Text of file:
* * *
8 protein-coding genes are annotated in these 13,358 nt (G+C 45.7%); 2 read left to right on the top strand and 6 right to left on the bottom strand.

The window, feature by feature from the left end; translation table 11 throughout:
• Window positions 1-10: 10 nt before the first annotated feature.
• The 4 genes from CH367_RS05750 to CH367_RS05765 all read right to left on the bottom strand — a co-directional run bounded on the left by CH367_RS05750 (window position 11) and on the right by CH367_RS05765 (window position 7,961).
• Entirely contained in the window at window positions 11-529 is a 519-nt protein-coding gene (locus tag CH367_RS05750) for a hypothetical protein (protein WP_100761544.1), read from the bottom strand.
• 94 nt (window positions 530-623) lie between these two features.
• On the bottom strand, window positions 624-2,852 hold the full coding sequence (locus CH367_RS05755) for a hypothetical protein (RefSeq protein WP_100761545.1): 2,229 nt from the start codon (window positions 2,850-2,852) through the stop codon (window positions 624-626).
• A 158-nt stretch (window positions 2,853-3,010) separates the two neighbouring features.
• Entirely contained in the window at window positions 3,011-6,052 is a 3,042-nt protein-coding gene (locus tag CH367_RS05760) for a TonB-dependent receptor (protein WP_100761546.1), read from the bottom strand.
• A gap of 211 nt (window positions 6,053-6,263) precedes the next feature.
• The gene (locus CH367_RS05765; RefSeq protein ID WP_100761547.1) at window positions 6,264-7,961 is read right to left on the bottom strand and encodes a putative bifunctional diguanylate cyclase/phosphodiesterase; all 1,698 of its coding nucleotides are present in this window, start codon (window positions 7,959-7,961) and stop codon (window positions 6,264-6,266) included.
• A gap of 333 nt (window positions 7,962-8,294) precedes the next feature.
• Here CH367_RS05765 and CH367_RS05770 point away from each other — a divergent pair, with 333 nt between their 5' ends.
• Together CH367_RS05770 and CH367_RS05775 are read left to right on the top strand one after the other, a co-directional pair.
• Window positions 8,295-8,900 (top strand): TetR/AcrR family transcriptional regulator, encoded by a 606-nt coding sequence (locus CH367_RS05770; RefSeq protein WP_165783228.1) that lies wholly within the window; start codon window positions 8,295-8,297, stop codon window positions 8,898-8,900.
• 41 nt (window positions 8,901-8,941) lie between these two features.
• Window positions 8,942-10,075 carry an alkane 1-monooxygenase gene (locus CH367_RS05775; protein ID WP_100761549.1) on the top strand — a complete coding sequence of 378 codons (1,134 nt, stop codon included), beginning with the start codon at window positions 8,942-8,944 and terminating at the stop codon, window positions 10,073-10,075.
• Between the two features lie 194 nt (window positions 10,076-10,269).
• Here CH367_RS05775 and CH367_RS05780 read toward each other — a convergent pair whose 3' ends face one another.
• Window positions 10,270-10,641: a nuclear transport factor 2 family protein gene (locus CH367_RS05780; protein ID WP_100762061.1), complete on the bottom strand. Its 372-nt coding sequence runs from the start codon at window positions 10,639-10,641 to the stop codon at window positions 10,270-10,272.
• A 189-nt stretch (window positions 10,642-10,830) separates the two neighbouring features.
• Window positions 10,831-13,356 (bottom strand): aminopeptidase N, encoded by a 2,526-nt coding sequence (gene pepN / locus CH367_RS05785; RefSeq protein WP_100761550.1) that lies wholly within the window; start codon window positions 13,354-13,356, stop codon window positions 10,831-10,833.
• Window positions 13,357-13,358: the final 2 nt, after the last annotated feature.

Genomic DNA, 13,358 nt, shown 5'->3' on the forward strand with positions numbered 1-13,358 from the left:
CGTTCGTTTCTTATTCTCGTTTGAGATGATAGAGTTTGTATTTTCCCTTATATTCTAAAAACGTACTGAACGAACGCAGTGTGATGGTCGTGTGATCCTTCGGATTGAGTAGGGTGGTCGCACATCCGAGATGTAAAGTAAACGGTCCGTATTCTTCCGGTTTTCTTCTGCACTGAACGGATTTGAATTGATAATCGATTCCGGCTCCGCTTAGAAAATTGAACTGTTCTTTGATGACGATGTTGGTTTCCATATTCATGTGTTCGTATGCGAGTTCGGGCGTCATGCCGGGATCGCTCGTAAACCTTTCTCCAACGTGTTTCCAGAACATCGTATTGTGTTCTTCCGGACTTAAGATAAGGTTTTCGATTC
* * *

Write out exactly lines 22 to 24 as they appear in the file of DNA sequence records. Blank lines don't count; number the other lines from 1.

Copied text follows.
• Window positions 10,831-13,356 (bottom strand): aminopeptidase N, encoded by a 2,526-nt coding sequence (gene pepN / locus CH367_RS05785; RefSeq protein WP_100761550.1) that lies wholly within the window; start codon window positions 13,354-13,356, stop codon window positions 10,831-10,833.
• Window positions 13,357-13,358: the final 2 nt, after the last annotated feature.

Genomic DNA, 13,358 nt, shown 5'->3' on the forward strand with positions numbered 1-13,358 from the left: